By Alex Kacik | June 14, 2017
Prescription drug discounter Blink Health has ended its contract with the nation's largest pharmacy benefit manager Express Scripts over a dispute involving a price rebate program for Eli Lilly's insulin.
Express Scripts, Blink Health and Eli Lilly launched a partnership in December to provide uninsured patients with discounts of up to 40% off the retail price for Lilly's insulin. The companies said the partnership would improve affordability and access to diabetes treatment, which has been a leading driver of overall healthcare spending.
A Blink Health spokeswoman declined to comment on the reasons for the contract termination.
An Express Scripts spokesman said Blink ended the contract because it did not want an exclusive relationship with the PBM, which violated the terms of the agreement. Express Scripts said it will continue to extend the discounts through Blink through 2017, unless Blink elects to terminate the Lilly discounts sooner.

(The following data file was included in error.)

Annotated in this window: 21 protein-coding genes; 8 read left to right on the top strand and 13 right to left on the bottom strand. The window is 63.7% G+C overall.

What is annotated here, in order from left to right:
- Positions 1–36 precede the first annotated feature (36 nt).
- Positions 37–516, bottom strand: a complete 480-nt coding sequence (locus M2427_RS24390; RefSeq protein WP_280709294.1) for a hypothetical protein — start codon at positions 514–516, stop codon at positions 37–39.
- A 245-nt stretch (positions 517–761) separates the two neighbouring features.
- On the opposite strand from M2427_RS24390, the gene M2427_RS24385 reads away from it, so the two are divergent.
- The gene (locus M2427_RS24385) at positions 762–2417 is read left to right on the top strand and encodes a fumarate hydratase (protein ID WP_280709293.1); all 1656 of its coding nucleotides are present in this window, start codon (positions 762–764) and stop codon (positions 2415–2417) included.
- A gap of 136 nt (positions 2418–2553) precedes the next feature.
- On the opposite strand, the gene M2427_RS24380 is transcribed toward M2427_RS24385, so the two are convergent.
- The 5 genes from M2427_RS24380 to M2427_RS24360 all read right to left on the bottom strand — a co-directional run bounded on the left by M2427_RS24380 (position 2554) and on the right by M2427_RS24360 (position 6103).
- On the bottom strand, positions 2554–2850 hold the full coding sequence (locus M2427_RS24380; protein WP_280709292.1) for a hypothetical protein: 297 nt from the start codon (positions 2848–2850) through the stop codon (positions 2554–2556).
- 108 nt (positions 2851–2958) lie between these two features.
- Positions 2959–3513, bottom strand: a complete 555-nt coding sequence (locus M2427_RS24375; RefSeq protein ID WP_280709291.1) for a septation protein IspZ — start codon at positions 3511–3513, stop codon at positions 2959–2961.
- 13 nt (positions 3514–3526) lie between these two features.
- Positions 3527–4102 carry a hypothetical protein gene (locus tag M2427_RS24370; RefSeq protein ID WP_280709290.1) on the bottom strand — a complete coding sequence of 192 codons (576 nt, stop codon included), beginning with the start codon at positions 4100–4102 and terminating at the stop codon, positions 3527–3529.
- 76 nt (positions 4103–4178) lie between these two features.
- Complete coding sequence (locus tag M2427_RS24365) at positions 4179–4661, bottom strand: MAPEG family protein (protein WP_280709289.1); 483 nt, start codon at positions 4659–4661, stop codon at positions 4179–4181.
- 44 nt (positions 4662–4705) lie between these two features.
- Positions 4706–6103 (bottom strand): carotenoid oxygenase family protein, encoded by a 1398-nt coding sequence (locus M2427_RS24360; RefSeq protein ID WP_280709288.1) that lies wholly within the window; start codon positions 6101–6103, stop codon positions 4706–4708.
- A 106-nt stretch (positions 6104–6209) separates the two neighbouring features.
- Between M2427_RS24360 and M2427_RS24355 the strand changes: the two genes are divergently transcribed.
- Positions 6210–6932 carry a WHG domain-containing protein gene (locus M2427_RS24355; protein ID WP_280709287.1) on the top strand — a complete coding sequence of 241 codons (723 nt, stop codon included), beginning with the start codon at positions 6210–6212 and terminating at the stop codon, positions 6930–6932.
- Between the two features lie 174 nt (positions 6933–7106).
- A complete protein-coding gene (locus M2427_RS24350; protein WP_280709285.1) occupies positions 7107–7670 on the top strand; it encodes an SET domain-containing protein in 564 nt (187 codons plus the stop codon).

Blink Health offers pharmacy cards through its mobile and web apps that provide consumers with negotiated discounts on prescription drugs, cutting certain players—often insurers—out of the drug supply chain.
Drugmakers, PBMs and others in the pharmacy supply chain continue to blame each other for high drug prices amid rising political and public scrutiny. Congressional leaders and other critics have called out PBMs, which process drug claims and negotiate drug discounts with pharmaceutical companies on behalf of payers, for keeping their practices hidden through nondisclosure agreements. PBMs take a cut from the rebates they negotiate, but it's hard to pinpoint how much they receive and how much is passed on to their clients.
Rising drug prices have put patients, hospitals and insurers in a pinch as out-of-pocket costs increase, bottom lines are squeezed and the most effective treatments are deterred. Drug companies claim the high drug prices account for research and development costs associated with producing life-saving drugs, while critics point to a lack of competition that allow pharmaceutical companies to profit.